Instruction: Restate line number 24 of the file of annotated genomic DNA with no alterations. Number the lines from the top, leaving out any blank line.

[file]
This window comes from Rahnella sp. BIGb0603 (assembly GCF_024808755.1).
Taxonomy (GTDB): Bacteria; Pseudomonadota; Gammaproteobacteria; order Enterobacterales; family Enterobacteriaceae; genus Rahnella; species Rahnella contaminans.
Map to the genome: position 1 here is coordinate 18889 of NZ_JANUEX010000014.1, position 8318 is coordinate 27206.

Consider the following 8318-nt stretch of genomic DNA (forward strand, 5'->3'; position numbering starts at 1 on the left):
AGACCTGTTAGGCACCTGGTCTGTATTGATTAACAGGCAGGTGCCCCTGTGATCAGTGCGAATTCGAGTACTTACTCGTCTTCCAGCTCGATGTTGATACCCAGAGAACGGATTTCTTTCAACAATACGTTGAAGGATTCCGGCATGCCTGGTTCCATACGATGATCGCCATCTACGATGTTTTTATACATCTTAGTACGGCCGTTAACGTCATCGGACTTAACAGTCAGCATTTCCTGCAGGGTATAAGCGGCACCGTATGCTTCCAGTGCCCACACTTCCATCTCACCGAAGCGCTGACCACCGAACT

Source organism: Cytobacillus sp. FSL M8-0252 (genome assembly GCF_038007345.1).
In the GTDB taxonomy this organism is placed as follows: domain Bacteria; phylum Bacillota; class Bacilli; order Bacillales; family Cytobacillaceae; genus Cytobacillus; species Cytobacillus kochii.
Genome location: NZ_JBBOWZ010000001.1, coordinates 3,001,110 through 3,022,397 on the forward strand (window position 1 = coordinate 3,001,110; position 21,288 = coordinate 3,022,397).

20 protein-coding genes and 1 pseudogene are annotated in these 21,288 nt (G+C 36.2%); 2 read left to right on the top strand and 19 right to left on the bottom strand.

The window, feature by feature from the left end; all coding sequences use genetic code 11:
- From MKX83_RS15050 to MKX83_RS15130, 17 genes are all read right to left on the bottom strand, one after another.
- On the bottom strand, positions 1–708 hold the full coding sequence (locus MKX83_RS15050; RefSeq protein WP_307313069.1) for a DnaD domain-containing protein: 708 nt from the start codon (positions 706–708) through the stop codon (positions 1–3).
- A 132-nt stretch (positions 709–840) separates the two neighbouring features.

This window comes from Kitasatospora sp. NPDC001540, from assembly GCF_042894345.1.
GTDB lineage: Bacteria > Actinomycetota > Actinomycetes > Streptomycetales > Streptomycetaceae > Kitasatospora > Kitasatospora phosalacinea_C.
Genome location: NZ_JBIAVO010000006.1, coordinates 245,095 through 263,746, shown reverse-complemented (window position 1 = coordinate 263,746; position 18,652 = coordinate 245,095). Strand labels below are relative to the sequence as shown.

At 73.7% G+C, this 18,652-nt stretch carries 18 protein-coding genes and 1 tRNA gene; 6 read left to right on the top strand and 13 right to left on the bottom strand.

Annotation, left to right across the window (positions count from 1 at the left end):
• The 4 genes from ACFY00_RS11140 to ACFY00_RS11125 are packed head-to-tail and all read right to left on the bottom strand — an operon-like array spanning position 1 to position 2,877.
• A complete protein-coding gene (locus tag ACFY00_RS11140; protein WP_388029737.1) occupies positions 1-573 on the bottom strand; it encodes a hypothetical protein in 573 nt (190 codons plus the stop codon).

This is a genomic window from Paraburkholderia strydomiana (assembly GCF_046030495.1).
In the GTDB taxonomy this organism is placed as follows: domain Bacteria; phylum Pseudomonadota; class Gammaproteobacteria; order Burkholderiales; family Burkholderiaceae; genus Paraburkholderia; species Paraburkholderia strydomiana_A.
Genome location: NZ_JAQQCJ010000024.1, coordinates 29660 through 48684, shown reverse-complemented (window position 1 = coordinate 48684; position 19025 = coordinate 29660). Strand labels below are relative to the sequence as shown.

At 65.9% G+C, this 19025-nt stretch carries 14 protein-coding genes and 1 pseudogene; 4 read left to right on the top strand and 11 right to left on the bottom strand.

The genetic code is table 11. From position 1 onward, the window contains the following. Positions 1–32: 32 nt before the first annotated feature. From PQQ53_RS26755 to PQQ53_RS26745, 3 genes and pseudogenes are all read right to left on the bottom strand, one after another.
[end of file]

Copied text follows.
At 65.9% G+C, this 19025-nt stretch carries 14 protein-coding genes and 1 pseudogene; 4 read left to right on the top strand and 11 right to left on the bottom strand.